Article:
Board Members Hold the Key to Nonprofit Organizational Sanity and Sustainability

by | Jun 10, 2018 | Announcements

Lyn, a disgruntled staff member of a local nonprofit called her friend, Sam, a board member of the same nonprofit to criticize a new organizational 9 actionable ways to lead with transparency in uncertain times procedure. At another nonprofit, George, the COO, met with the board chair to complain he was being treated unfairly. At still another organization, staffer Sally, emailed her friend and board member, Jane, to disparage the Director of Development.

“The board of this organization has only one employee: the Executive Director. So, I strongly suggest you bring this matter to Suzanne, our E.D. As board members, we do not get involved in internal operational issues.”

Ideally, board members and the E.D. clearly understand and execute their responsibilities.

Congrats to the organization whose board member made the above statement. This nonprofit has trained its board well and board members have embraced the practical application of this critical role. Sadly, this is not the norm for most organizations.

Often board members feel it is their duty to help things run smoothly at the charity where they serve. And staff members see board members as outside support systems. This can be a formula for insanity and disorganization.

People are usually drawn to nonprofits because of an emotional connection to the mission. Board members and staff members alike care deeply about the cause. If they can help make things better, they want to. But this commitment to the calling can actually backfire if they don’t follow proper procedures and best practices.

Often theory and practice are not in alignment.

As most of us know, the board’s role includes making sure the organization is being true to its mission, that it is financially stable, that its practices are in line with regulations, and that it is well known in the community.

On the other hand, the staff top executive is responsible to ensure effective and efficient operations. This includes oversight of all personnel, programs, and internal functions.

Practically speaking, this is never an exact science. Still, a basic understanding of good governance makes for a strong foundation. The most effective organizations work hard to ensure their practice is in line with best practices theory.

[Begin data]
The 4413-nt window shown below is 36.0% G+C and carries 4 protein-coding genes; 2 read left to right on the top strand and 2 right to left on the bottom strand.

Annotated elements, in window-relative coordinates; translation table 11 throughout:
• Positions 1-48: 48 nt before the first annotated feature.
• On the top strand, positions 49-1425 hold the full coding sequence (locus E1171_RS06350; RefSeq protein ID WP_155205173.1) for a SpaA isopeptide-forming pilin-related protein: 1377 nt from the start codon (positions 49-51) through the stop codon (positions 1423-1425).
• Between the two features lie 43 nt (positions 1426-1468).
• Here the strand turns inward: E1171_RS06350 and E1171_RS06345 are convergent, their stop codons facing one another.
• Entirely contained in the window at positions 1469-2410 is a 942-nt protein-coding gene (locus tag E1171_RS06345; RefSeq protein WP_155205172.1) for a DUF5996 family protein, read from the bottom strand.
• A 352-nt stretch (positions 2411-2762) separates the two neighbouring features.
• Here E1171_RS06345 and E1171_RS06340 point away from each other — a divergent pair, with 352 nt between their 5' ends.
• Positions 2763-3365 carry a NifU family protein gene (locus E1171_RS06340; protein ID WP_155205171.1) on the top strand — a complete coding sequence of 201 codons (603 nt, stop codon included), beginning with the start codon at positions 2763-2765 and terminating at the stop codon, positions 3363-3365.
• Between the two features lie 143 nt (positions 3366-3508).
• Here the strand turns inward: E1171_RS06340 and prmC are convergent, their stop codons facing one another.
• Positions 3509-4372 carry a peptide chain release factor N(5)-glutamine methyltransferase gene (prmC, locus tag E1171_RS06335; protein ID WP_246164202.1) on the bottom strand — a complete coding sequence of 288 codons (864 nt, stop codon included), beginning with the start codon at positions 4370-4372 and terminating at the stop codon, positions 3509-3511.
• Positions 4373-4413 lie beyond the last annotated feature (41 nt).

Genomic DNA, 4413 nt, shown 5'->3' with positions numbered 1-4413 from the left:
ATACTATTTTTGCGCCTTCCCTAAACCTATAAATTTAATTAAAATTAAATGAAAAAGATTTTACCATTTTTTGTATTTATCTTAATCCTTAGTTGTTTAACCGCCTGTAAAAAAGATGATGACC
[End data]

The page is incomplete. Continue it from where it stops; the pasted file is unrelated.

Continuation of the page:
While it can be tempting for a board member to try to rectify staff complaints, the best board members will remember the refrain, “The board has only one employee: the Executive Director. Please discuss operational issues with her—this is outside my role as a board member.”

Friendships often muddy the waters of organizational practices.

Even though a board or staff member may know the difference between governance and operations, it can be hard if they are friends. A board member, acting as a caring friend, may listen to a staffer’s complaint without realizing s/he has stepped over a boundary. Sometimes a staff member will consciously take advantage of a friendship with a board member to short circuit the chain of command.

It takes internal personal discipline to overcome this destructive tendency. Refresher board training sessions also help to remind board members of their boundaries. If the board chair hears about a board member becoming engaged in operational issues, the effective chair will address it immediately.

There is one exception to this rule.

What if a staff member has a legitimate complaint against the chief executive? Each board should have clear policies to address such situations. It is usually discussed in the employee handbook—often part of the whistleblower policy. If a staff member has a genuine concern that the Executive Director is not following regulations or is engaging in dishonest or illegal activities, the organization’s policy usually directs the staffer to communicate the concern to the board chair. It is then the duty of the board chair to investigate.

However, the board chair must understand clearly the difference between a legitimate complaint and one that is simply an objection to a management decision. It is not illegal to be a bad boss. The organization cannot be liable just because the executive is not popular with the staff.

Hopefully, the board has a solid system in place to assess the executive’s performance on a regular basis. The director’s effectiveness and style can be addressed during the assessment. In fact, the best organizations solicit staff input as part of the annual chief executive review.

Practice the essential message.

On a regular basis, board members should be reminded of the refrain. The best place to see this best practice in operation is with your local Board of Supervisors. They are usually very clear about the theory and practice of this essential system. If followed, it will definitely strengthen a nonprofit’s sanity and sustainability.